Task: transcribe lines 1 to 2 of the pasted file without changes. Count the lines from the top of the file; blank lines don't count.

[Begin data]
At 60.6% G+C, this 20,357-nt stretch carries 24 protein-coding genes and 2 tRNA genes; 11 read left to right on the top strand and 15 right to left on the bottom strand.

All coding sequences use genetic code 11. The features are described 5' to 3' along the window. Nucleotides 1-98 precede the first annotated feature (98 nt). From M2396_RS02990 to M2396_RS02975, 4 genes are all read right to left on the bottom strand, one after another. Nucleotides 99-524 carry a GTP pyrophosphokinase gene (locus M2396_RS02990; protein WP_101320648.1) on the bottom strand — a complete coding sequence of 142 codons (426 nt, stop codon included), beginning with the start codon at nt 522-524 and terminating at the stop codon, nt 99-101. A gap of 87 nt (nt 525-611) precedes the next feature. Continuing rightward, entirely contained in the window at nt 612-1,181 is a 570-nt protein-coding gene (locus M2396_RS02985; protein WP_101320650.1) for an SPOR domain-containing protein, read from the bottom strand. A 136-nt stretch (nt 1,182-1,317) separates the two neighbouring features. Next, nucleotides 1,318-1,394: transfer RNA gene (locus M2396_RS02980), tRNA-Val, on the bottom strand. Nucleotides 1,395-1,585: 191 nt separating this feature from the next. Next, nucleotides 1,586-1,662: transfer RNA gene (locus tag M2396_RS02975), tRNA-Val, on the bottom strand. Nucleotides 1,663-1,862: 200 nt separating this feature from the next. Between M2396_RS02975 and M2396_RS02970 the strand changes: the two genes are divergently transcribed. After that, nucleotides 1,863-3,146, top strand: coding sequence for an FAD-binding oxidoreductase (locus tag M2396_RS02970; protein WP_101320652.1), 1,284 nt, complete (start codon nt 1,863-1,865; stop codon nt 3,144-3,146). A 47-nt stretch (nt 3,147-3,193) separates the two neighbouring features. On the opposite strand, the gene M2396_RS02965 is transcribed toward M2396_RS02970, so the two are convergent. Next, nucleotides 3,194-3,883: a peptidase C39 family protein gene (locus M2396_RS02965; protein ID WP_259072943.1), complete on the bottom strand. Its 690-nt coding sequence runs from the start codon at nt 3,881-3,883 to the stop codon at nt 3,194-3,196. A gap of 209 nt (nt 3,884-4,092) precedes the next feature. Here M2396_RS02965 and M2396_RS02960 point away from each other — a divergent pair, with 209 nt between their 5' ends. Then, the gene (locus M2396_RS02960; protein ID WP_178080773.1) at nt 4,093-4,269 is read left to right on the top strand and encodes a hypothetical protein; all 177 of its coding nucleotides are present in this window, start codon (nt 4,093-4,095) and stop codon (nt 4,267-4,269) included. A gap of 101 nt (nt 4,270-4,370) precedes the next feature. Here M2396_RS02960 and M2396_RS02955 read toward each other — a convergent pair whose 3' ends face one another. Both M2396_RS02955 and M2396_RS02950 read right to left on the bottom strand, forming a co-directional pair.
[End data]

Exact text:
At 60.6% G+C, this 20,357-nt stretch carries 24 protein-coding genes and 2 tRNA genes; 11 read left to right on the top strand and 15 right to left on the bottom strand.

All coding sequences use genetic code 11. The features are described 5' to 3' along the window. Nucleotides 1-98 precede the first annotated feature (98 nt). From M2396_RS02990 to M2396_RS02975, 4 genes are all read right to left on the bottom strand, one after another. Nucleotides 99-524 carry a GTP pyrophosphokinase gene (locus M2396_RS02990; protein WP_101320648.1) on the bottom strand — a complete coding sequence of 142 codons (426 nt, stop codon included), beginning with the start codon at nt 522-524 and terminating at the stop codon, nt 99-101. A gap of 87 nt (nt 525-611) precedes the next feature. Continuing rightward, entirely contained in the window at nt 612-1,181 is a 570-nt protein-coding gene (locus M2396_RS02985; protein WP_101320650.1) for an SPOR domain-containing protein, read from the bottom strand. A 136-nt stretch (nt 1,182-1,317) separates the two neighbouring features. Next, nucleotides 1,318-1,394: transfer RNA gene (locus M2396_RS02980), tRNA-Val, on the bottom strand. Nucleotides 1,395-1,585: 191 nt separating this feature from the next. Next, nucleotides 1,586-1,662: transfer RNA gene (locus tag M2396_RS02975), tRNA-Val, on the bottom strand. Nucleotides 1,663-1,862: 200 nt separating this feature from the next. Between M2396_RS02975 and M2396_RS02970 the strand changes: the two genes are divergently transcribed. After that, nucleotides 1,863-3,146, top strand: coding sequence for an FAD-binding oxidoreductase (locus tag M2396_RS02970; protein WP_101320652.1), 1,284 nt, complete (start codon nt 1,863-1,865; stop codon nt 3,144-3,146). A 47-nt stretch (nt 3,147-3,193) separates the two neighbouring features. On the opposite strand, the gene M2396_RS02965 is transcribed toward M2396_RS02970, so the two are convergent. Next, nucleotides 3,194-3,883: a peptidase C39 family protein gene (locus M2396_RS02965; protein ID WP_259072943.1), complete on the bottom strand. Its 690-nt coding sequence runs from the start codon at nt 3,881-3,883 to the stop codon at nt 3,194-3,196. A gap of 209 nt (nt 3,884-4,092) precedes the next feature. Here M2396_RS02965 and M2396_RS02960 point away from each other — a divergent pair, with 209 nt between their 5' ends. Then, the gene (locus M2396_RS02960; protein ID WP_178080773.1) at nt 4,093-4,269 is read left to right on the top strand and encodes a hypothetical protein; all 177 of its coding nucleotides are present in this window, start codon (nt 4,093-4,095) and stop codon (nt 4,267-4,269) included. A gap of 101 nt (nt 4,270-4,370) precedes the next feature. Here M2396_RS02960 and M2396_RS02955 read toward each other — a convergent pair whose 3' ends face one another. Both M2396_RS02955 and M2396_RS02950 read right to left on the bottom strand, forming a co-directional pair.